I’m listening to NPR right now and they’re talking about Comic-Con—the “safe space” it creates for comic book lovers who, as children and teens, were ostracized as nerds and geeks. Last week a Facebook friend posted this graphic, which addressed the same issue, and then there was a photo of President Obama with Nichelle Nichols (Lt. Uhura)
making the Star Trek sign giving the Vulcan salute (sorry, Trekkies). I’m thinking about getting one of those t-shirts that reads: Black Geek. It might be important for me to wear a shirt like that when I do my author visits. School principals always want to stress that I have a PhD but I didn’t start out wanting to be a professor—I started out dreaming of gnomes and castles and magic beans. So when I sat down to develop an abstract for this book chapter, I reached back into the past for a book that left a lasting impression on my imagination: The Hidden Cave by Ruth Chew. I thought it was about a pair of kids who found Merlin encased in a tree in Central Park, but it turns out the book is set in Brooklyn! So now my paper is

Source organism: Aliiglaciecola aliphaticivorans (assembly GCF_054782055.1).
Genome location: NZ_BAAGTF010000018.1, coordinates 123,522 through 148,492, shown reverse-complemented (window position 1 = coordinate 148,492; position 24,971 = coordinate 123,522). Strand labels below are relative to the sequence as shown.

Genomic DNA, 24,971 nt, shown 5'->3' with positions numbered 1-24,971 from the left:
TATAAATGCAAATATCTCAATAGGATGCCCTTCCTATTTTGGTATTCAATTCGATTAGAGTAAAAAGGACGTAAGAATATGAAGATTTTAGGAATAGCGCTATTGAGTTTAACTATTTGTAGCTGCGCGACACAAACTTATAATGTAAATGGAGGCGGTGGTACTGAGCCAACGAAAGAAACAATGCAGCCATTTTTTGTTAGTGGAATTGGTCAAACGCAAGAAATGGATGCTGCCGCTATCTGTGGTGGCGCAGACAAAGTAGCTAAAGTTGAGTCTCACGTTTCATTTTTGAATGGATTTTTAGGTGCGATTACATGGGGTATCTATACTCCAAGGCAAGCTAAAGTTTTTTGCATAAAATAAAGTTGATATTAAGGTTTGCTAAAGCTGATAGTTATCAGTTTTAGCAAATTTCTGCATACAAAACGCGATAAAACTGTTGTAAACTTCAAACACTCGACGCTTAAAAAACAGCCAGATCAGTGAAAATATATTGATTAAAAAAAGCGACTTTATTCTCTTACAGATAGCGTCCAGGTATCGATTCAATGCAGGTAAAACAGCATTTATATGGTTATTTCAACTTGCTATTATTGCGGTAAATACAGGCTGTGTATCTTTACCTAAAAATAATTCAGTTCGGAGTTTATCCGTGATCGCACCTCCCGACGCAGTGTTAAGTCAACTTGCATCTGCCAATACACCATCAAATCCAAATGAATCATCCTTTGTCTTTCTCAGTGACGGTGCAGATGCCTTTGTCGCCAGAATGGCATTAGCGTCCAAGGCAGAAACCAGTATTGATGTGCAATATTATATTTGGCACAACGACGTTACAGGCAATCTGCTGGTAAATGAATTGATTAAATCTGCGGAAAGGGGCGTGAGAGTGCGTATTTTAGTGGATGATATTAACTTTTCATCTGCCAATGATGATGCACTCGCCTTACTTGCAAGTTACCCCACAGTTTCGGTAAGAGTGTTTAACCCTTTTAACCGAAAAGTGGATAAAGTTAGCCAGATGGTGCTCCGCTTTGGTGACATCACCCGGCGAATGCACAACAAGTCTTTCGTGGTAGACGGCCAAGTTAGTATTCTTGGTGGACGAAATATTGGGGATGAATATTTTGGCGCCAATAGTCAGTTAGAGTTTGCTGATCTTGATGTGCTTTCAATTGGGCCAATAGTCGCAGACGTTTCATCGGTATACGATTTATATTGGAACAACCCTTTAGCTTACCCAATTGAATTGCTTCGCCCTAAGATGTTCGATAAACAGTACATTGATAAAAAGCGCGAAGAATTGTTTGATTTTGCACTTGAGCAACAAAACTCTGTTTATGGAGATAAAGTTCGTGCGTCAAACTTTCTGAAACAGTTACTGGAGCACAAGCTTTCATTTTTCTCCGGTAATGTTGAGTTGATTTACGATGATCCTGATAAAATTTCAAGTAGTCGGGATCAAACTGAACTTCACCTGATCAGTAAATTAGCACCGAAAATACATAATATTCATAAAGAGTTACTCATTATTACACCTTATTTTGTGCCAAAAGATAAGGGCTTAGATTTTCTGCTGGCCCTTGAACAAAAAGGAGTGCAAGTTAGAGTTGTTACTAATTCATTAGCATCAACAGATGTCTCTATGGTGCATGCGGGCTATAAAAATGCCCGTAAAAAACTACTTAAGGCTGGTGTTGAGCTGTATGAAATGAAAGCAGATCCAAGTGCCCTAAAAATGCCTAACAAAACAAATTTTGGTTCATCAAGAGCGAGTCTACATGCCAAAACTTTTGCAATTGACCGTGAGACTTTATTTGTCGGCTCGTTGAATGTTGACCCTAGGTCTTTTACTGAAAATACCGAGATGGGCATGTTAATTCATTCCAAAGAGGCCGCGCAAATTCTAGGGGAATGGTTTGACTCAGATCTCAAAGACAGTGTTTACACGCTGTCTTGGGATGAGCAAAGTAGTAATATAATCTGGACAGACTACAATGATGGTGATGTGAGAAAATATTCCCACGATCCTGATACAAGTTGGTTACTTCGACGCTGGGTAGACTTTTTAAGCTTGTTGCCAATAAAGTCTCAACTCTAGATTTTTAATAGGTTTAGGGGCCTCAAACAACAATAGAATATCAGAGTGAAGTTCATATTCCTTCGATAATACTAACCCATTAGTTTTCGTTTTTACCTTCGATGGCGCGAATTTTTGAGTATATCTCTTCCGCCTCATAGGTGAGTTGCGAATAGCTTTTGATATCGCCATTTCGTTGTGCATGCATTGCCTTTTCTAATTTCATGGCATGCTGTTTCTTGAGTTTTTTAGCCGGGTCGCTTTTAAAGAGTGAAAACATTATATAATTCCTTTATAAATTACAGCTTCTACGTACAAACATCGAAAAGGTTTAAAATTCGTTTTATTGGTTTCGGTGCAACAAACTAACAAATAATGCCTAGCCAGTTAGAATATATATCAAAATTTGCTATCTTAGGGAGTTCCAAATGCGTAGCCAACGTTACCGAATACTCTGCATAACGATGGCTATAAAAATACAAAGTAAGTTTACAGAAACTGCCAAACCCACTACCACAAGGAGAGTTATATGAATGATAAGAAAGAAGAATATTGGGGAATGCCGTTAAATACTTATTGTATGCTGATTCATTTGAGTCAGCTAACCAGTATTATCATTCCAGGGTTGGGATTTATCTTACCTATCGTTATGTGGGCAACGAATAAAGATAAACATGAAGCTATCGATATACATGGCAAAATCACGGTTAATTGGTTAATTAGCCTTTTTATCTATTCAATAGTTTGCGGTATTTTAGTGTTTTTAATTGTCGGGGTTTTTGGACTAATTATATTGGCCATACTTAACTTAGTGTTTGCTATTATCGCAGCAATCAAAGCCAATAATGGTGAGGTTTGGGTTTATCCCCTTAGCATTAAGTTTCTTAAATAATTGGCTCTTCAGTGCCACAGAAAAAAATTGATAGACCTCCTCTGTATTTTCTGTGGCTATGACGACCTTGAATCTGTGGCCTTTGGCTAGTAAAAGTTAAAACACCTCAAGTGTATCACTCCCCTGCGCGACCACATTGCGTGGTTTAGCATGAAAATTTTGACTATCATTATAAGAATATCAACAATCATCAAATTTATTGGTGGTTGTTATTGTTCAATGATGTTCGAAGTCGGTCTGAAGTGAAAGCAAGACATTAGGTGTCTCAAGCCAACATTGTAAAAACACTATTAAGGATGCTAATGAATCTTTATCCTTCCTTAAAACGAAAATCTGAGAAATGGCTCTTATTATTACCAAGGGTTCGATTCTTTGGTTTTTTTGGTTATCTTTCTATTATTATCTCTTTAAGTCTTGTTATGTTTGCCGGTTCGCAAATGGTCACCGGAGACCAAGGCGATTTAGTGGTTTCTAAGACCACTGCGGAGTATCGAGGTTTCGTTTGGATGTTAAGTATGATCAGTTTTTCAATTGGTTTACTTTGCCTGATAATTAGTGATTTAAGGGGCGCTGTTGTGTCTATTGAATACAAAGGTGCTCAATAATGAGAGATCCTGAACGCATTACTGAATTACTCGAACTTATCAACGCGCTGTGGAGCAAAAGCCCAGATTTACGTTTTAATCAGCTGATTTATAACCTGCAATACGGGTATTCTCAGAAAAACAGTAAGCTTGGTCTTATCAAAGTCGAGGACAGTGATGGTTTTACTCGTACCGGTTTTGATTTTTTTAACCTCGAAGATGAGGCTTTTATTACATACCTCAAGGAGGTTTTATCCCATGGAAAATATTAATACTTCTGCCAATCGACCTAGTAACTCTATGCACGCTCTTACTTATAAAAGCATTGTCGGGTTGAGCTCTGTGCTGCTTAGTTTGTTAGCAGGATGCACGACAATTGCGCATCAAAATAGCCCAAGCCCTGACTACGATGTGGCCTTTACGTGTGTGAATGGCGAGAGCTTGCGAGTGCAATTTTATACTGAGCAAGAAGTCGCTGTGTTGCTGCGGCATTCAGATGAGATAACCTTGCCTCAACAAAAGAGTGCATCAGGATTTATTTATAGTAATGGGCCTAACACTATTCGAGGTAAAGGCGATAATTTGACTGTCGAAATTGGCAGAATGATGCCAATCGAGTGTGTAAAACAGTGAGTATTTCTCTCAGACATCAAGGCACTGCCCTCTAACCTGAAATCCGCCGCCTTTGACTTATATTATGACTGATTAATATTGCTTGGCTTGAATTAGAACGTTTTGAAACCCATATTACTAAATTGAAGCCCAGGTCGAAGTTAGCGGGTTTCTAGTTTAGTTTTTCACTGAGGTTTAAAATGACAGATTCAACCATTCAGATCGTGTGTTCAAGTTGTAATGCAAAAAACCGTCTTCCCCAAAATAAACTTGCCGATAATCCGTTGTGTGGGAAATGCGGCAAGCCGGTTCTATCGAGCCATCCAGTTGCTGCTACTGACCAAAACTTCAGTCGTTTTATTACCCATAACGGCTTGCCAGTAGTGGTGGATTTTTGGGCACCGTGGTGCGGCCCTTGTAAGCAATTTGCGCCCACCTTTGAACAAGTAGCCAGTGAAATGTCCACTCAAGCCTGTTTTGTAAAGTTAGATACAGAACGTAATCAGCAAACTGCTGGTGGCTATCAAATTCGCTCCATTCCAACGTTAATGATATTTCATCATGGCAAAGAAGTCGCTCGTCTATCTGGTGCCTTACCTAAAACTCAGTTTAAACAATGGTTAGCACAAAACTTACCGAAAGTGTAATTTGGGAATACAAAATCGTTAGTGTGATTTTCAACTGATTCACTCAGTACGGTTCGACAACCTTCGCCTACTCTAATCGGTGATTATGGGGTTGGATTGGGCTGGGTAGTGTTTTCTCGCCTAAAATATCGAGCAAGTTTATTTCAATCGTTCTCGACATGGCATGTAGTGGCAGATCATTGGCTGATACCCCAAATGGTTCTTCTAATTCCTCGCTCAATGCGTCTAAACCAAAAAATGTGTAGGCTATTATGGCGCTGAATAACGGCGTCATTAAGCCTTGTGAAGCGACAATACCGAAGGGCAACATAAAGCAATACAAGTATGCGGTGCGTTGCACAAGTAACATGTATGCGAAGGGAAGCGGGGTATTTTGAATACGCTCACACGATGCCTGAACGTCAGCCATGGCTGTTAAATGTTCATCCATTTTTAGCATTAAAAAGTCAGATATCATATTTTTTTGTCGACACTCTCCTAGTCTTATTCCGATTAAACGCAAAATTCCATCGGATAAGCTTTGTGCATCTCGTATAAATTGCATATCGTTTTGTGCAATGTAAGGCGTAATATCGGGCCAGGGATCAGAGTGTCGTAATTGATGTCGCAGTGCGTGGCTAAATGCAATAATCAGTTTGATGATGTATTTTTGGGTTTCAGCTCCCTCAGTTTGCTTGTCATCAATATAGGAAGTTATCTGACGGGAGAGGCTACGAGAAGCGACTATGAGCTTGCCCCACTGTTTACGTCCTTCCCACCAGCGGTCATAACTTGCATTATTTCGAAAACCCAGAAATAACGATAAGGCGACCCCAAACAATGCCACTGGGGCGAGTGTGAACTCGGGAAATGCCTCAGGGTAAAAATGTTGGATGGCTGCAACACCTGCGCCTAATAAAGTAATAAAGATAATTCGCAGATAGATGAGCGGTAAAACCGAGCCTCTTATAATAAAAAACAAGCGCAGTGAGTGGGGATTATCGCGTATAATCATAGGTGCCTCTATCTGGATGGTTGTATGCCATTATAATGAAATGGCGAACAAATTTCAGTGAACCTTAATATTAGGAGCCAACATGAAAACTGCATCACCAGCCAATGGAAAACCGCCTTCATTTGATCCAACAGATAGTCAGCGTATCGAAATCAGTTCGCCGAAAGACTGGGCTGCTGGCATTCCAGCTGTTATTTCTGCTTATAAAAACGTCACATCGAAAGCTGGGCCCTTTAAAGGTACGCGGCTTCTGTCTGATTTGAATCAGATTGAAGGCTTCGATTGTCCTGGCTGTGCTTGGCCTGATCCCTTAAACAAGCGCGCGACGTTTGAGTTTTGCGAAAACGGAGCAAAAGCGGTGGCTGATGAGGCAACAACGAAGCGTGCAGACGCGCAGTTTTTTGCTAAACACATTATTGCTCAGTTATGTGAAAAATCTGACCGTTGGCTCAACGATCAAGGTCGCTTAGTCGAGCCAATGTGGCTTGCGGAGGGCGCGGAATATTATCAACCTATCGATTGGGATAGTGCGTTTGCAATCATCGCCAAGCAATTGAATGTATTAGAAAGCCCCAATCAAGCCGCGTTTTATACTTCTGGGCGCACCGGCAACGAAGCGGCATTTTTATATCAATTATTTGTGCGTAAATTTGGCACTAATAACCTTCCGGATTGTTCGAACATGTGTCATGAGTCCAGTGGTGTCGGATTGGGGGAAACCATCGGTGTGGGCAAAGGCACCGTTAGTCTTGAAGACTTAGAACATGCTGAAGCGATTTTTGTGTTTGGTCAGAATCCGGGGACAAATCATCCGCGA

on the significance of urban parks as sites of discovery and recovery in speculative fiction for kids. Chew actually wrote (and illustrated) 29 novels, and almost all of them feature some kind of magic and are set in Brooklyn (where she lived). So as a child in Canada, I read a book about Merlin (because I’m an Arthurian geek, hence my current irrational devotion to Game of Thrones) and as an adult now living in Brooklyn, I’m producing scholarship on that same book (and its relationship to my own novels, which are also set in NYC parks—the African Burial Ground, the Brooklyn Botanic Garden, Prospect Park). Which is why I’m a proud black geek!